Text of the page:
Shortly after that, we were sent over to the other side of the island from where the landings took place. We had on board some marine “spotters.” We went in close to the beach and could actually see the Americans and Japanese fighting. The marine spotters were calling in artillery fire in support of the marines on the front lines. Occasionally, the Japanese would flip a mortar round out in our direction, but they never hit us. We did that for about two days.
The marines were still fighting down at the far end of Iwo when we left the area and went to Tinian. We didn’t go ashore on Tinian; we just refueled and took on supplies. From there we took off for Okinawa and arrived there Easter morning, 1945.

The marines landed on the Naha side of the island. On the south side LCS-54 participated in a mock landing, which was planned to divert Japanese forces from the Naha area. We did everything but unload troops. During this operation I had the pleasure of seeing my first kamikaze. It came over us and dove at one of the larger ships, a cargo ship, and fortunately it missed. That was the one nice thing about being on a small ship. The kamikazes liked to go after the larger ones most of the time.
That first night, we went into what is now called Buckner Bay and patrolled all night long. The next morning, six mine sweepers came in to sweep where we had been patrolling, and two of the mine sweepers hit mines and blew up. God must have been looking after us.
After that, we went around to the Naha side of the island to the transport area. We were there when a kamikaze came in and every ship in the area opened up on him. He came in high, then rolled over and dove right into the USS Indianapolis. Where it hit, a big smoke ring came up.
It was about then that we started making up part of the picket lines. Most of the time we were out on picket duty there would usually be four LCSs and either a destroyer or destroyer escort on each picket station. We did that over about a forty five day period. We would go out for about a week or ten days at a time, then some other ships would come out and relieve us.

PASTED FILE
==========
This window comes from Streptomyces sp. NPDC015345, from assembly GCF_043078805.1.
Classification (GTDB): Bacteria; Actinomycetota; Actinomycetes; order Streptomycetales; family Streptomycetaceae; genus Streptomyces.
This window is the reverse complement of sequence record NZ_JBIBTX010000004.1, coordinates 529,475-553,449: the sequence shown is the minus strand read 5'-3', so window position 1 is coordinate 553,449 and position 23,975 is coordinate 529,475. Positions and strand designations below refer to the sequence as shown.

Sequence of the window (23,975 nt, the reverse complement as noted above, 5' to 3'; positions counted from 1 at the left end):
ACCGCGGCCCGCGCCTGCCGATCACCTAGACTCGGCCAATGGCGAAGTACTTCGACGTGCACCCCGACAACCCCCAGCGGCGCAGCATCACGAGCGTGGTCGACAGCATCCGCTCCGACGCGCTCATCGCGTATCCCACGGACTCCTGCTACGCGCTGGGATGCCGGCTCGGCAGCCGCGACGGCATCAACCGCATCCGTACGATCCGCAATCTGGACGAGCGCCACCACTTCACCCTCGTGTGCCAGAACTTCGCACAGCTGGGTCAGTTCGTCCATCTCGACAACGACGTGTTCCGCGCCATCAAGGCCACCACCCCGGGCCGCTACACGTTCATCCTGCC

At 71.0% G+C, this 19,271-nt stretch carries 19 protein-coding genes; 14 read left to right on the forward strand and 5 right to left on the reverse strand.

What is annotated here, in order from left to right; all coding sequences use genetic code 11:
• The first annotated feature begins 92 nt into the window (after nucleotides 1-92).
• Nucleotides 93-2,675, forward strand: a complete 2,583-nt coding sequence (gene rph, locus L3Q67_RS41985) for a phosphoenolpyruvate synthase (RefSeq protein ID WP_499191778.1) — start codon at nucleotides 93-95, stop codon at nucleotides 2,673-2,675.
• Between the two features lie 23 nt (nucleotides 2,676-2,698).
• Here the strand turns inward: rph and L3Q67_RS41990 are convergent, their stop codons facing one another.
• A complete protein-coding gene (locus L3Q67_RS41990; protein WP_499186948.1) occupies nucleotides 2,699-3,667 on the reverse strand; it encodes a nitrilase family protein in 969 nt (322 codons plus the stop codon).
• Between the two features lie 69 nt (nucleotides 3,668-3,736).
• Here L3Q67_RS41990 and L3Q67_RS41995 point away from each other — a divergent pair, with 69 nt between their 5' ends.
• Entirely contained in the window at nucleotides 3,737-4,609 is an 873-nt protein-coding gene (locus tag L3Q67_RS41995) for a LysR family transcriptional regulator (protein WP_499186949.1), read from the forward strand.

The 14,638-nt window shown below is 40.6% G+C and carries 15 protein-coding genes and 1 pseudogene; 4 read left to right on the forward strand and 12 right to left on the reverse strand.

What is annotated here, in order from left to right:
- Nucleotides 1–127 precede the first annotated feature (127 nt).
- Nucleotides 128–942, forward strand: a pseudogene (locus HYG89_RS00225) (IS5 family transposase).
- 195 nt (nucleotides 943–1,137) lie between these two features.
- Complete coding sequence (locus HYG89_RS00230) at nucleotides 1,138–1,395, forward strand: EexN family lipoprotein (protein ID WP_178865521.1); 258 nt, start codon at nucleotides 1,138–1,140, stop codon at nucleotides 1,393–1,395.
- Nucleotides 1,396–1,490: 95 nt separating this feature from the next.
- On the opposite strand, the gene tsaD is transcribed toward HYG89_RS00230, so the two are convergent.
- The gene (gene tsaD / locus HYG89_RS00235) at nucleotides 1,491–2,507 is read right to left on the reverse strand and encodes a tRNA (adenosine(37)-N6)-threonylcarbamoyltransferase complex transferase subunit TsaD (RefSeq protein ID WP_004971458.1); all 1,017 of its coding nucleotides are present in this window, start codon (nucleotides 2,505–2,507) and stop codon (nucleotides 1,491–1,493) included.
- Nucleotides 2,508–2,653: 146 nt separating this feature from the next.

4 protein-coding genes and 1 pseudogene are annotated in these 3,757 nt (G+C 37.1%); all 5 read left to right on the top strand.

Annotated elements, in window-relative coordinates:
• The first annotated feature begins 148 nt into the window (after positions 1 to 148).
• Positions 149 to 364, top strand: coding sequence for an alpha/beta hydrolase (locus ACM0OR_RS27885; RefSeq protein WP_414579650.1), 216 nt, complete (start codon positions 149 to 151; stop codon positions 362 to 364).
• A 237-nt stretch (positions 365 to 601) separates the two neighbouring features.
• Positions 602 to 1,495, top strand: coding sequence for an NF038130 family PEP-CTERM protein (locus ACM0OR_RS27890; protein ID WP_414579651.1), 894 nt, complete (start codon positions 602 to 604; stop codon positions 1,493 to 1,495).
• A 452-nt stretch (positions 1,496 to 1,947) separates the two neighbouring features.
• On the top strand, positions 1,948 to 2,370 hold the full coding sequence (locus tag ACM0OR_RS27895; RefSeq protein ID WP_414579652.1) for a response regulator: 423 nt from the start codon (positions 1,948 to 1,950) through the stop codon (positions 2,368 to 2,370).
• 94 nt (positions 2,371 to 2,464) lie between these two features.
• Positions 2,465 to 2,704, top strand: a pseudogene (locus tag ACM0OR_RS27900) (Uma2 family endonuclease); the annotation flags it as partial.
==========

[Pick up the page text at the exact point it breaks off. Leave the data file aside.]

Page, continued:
At one time we had two kamikazes coming in at us at the same time, one from the port side and one from the starboard side. At the time, I was steering the ship. I looked out at the one coming from the portside and it looked like it was getting bigger and bigger. Then I would look at the one coming in on the starboard side, and it looked like it was getting bigger and bigger. But we did shoot them both down before they had a chance to hit us.

We never got hit while on the picket line, but we had some close calls. Once was on a Sunday, and we had just finished lunch. It was raining and miserable that day. I was sitting on an ammunition chest in one of the gun tubs with another guy. We were wearing our ponchos and I said, “Well, at least one thing nice about this weather is we don’t have to worry about any air raids today.” I had no sooner gotten those words out of my mouth when we got hit by one of the biggest raids we ever had while on picket duty.
The one that almost got us came straight down. All of our guns were pointing straight up at him, and they all ran out of ammunition at about the same time. In order to reload those guns we had to lower them, and by then a wing tip from the kamikaze hit our fantail, but the plane itself hit the water and exploded and knocked out our steering gear. That was the only time in my life where I tried to move and my feet felt as if they were welded to the deck. I couldn’t move, I was so frightened.
We had a pharmacist’s mate first class on board—“Doc” Cecil Roberts. He always wore his helmet with the Red Cross cocked over on the side of his head and his first aid kit slung over his shoulder. He was on the bridge, getting ready to go into the pilot house when the kamikaze started heading down at us. He was yelling, “Somebody shoot that son-of-a-bitch! Can’t you see him?” He was practically crying.
After that we went back to the transport area where they had some LSDs--Landing Ship Docks--to get a temporary repair to our steering gear. After these temporary repairs, we continued with our picket duties and ran into some more hostilities, but didn’t have any more close calls.

Just before we left the Okinawa area, we went over to Kerama Retto, a small group of islands near Okinawa. We were moored in the harbor there, and next to us was a seaplane tender. I was on signal watch up on the bridge, and it was really quiet when I heard, VROOM! A kamikaze had come in, banked just enough to miss our radar antenna, and went into the side of this seaplane tender. Just as he hit, a small boat was coming in with some men on board. The kamikaze clipped that boat on the way into the side of the seaplane tender. There was a hole where the fuselage and engine went in, and on either side of the hole was an imprint of the wings.
I can’t verify the following, but I was told that there were men in the chow line aboard the seaplane tender when the bomb from the plane exploded and about 120 men were killed. I’m sure some of the men in the small boat were also killed. But one of the most fantastic things I ever saw was when a sailor on the bridge of the seaplane tender dove off that bridge and into the water in an effort to save some of the men who were in that small boat. He survived the dive, and I saw him come up and try to pull survivors from the water.
In late June 1945, we left Kerama Retto and headed for the Philippines. We were in Leyte Gulf--the Tacloban area--and went into dry dock again to get a better repair on our steering gear, then started maneuvers for the next invasion, which was going to be Japan. We were doing that when the war ended. What a celebration that was!